It’s not an exaggeration to say that when Jeff Haworth started out his career as a geologist, the WA mining and resources sector was almost unrecognisable to what it is now.
Being the 1970s, the hair was a fair bit higher and the shorts were a little shorter (as the accompanying photo would attest).
It was also a time when rushes for minerals were still just that – a bunch of people rushing to far-flung locations around WA to mark out the tenements they hoped would deliver a fortune.
The search for diamonds in the Kimberley in the late 1970s was case in point.
“It was really going back to the Wild West, you had people pointing guns at you and racing each other to get out to leases to peg them,” Haworth recalls.
“One particular time I was driving out there and it had been quite wet and rainy and one of my competitors had got bogged.
“He asked me if I would help him and I said I’d help him on the way back and kept going – I wanted to peg the land before he could.
“But unfortunately I was beaten because another fellow was in a helicopter, and he flew over the top of me and pegged it first.”
Haworth’s time as a diamond hunter followed an introduction to the world of professional geology earlier in the 1970s in another commodity known for its rush-inducing price spikes: nickel.
After diamonds came a stint in oil and gas, which took Haworth to New Zealand, the UK, the US and as far afield as the Norwegian sector of the North Sea.
But his passion for geology started much closer to home.
“When I was about 12, my uncle was a geologist working for a company called AMAX, which was exploring for iron ore in the Pilbara,” Haworth explained.
“He took me with him. We were driving around in a Land Rover, camping out in the bush at a station called Duck Creek, which doesn’t exist any more.
“For a young boy, driving in the bush doing that exploration and flying in helicopters, it was a dream come true.
“And that was the point I said ‘I’m going to become a geologist’.”
Geology remains at the heart of Haworth’s day-to-day activities. Since 1991 he has been with the Geological Survey of WA, the last nearly eight years as Executive Director – first of petroleum and then of geological survey and resource strategy.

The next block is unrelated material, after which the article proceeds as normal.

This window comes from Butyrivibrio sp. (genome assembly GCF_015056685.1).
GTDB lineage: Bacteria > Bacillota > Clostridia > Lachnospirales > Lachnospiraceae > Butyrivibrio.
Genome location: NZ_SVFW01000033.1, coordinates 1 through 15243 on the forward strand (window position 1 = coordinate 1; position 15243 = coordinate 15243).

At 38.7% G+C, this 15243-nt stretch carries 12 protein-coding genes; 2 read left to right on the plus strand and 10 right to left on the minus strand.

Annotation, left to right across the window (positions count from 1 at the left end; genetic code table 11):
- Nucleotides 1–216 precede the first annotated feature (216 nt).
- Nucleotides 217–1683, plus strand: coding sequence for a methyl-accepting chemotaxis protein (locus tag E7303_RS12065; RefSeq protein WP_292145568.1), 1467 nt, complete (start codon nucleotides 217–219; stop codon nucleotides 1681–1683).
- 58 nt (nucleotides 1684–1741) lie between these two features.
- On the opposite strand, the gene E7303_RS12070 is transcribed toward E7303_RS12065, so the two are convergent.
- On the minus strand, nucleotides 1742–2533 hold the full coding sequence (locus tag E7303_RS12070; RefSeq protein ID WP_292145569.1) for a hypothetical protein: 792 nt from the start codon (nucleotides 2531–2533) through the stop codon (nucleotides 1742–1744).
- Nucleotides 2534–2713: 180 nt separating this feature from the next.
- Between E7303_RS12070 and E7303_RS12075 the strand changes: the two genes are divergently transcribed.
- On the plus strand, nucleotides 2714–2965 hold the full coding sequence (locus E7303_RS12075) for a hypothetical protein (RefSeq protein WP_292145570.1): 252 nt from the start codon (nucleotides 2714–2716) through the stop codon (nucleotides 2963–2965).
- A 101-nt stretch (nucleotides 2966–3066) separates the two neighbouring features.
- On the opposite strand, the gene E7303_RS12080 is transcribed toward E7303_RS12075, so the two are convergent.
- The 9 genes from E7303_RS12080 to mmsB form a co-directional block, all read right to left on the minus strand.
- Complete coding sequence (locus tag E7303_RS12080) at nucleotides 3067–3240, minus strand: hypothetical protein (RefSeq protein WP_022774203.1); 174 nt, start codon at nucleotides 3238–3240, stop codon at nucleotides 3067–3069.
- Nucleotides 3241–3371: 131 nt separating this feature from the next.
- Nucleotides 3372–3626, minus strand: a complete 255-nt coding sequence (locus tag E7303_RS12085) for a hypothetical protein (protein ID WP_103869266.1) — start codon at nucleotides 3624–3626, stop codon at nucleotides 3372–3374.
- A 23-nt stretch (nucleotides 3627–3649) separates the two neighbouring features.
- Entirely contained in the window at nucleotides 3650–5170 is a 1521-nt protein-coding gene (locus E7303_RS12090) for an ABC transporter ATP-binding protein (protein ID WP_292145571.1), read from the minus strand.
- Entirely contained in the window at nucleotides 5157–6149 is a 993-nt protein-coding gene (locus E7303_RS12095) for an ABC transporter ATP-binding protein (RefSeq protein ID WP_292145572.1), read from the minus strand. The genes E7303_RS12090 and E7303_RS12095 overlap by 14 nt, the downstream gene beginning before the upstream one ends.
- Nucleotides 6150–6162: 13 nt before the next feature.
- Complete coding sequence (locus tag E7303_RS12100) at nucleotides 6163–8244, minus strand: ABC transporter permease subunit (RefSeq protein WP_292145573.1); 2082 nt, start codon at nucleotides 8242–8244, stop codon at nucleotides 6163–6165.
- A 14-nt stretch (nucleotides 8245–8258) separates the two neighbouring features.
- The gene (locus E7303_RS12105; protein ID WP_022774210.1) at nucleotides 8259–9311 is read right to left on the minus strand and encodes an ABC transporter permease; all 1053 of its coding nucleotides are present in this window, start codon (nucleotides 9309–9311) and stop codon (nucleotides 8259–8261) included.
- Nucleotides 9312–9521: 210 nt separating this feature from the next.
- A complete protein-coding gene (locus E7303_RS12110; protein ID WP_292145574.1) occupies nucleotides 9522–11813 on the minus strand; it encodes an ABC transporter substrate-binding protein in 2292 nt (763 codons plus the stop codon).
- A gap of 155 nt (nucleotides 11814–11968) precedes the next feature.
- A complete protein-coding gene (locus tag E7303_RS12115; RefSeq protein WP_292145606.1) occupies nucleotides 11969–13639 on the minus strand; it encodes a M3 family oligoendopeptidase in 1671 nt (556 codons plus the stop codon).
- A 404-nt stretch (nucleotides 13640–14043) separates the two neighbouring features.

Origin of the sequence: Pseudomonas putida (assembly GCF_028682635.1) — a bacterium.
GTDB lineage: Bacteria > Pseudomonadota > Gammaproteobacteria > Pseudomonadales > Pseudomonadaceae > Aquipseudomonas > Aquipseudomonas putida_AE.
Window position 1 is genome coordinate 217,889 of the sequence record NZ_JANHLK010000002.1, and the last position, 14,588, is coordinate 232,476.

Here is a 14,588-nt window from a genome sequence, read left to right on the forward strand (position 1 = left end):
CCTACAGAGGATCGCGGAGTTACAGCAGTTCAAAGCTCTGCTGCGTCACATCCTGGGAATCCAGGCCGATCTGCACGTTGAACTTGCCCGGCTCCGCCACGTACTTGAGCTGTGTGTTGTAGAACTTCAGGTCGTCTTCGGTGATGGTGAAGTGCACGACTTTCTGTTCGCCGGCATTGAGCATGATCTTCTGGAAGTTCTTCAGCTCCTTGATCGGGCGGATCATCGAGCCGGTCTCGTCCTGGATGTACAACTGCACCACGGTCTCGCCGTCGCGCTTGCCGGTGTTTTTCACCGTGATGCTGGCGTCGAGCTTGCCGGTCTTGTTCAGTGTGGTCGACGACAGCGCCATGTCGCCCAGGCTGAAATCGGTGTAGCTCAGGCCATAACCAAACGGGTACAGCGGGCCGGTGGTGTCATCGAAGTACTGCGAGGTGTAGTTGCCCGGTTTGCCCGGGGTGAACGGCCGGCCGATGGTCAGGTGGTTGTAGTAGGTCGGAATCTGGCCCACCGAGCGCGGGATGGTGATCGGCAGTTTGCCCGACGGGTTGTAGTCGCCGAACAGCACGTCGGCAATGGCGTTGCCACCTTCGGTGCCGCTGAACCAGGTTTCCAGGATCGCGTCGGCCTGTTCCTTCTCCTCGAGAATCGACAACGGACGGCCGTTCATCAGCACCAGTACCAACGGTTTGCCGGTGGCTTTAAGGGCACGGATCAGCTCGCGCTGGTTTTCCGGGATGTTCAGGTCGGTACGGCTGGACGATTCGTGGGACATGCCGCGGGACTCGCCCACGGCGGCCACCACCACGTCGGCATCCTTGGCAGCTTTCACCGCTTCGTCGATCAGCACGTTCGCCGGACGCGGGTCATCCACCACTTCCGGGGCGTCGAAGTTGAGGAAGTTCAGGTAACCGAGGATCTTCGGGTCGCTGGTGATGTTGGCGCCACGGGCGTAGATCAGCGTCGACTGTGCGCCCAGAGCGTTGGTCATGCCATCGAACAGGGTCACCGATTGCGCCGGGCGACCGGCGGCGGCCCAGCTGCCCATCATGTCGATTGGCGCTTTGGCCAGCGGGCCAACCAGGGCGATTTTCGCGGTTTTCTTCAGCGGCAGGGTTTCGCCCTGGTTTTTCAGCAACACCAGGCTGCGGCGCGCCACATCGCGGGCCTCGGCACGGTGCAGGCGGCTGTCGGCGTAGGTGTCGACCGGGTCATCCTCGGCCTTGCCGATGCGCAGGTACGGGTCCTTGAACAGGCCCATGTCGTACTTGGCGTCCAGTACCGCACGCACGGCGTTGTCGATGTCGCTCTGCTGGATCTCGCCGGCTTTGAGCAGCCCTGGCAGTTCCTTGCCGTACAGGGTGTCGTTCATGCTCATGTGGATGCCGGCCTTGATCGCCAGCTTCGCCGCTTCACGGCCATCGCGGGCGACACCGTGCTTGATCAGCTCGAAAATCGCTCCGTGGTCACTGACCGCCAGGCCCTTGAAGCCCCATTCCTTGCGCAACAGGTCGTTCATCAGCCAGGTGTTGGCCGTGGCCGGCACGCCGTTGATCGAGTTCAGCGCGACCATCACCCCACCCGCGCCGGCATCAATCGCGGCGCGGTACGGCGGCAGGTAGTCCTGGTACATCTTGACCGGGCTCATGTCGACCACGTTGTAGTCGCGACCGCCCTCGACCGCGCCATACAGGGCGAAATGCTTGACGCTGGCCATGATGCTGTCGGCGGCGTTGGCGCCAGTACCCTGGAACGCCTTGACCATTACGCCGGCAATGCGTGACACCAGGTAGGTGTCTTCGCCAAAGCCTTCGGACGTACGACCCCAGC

For those not familiar with the Survey, it could easily lay claim to being WA’s best resource that you’ve never heard of and has been a key factor in significant discoveries such Nova-Bollinger [a nickel-copper-cobalt mine in the Goldfields], Gruyere [a massive gold resource east of Laverton] and Bellevue [another gold project east of Kalgoorlie-Boulder.
Haworth’s time at the Survey has coincided with a variety of commodity cycles, the introduction of several new waves of technology and a growing public focus on the environmental side of mining.
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Indeed, it’s in that last space that one of Haworth’s favourite pieces of work at the Survey was undertaken.
“I think my most exciting discovery was when we were looking at carbon capture and storage,” Haworth said.
“This is where you collect CO2 from power stations or whatever the emitter is, and then pump that into deep deposit underground.
“We looked at an area south of Perth. It has a very thick layer of sandstone, almost like beach sandstone, and it’s around 1000 metres to the top of it. And it’s about one and a half kilometres thick.
“Interestingly enough, it comes from Antarctica. When Antarctica was at the bottom of Australia and was being eroded, that sand washed onto into the Perth basin in around Harvey.
“We drilled a well, to see if that was a suitable rock for storage. And it turned out to be a beautiful rock for storage.
“Okay, it’s not a conventional discovery if you like but it set off a whole campaign around what was known as the South West Hub and that, to me, was one of the most exciting discoveries we’ve made.”
Some 45 years after he graduated from Kalgoorlie-Boulder’s WA School of Mines, Haworth’s advice to aspiring geologists is simple.
“Geology is a fantastic career to go down – I’ve done so many things in so many different areas,” he said.
“You can be a mining geologist, you can be an exploration geologist and you can be an environmental geologist.
“We also have structural geologists, geochemists, geophysicists and palaeontologists. There is a smorgasboard of career opportunities you can take doing a geological degree.
“Exploration of mining isn’t going to go away any time soon…and I think the challenges [for the resources sector] that are around climate change, geology has a major part to play in dealing with that.
“When you’re talking about renewable energy, you need minerals to make that happen.
“For instance, an electric vehicle requires six times the mineral resources of an internal combustion car.
“Fortunately Western Australia is well endowed with these minerals and will contribute to the global targets to a low carbon economy.”
If working in mining and resources is something that interests you, check out jobsinresources.com.au to see hundreds of jobs available in the sector.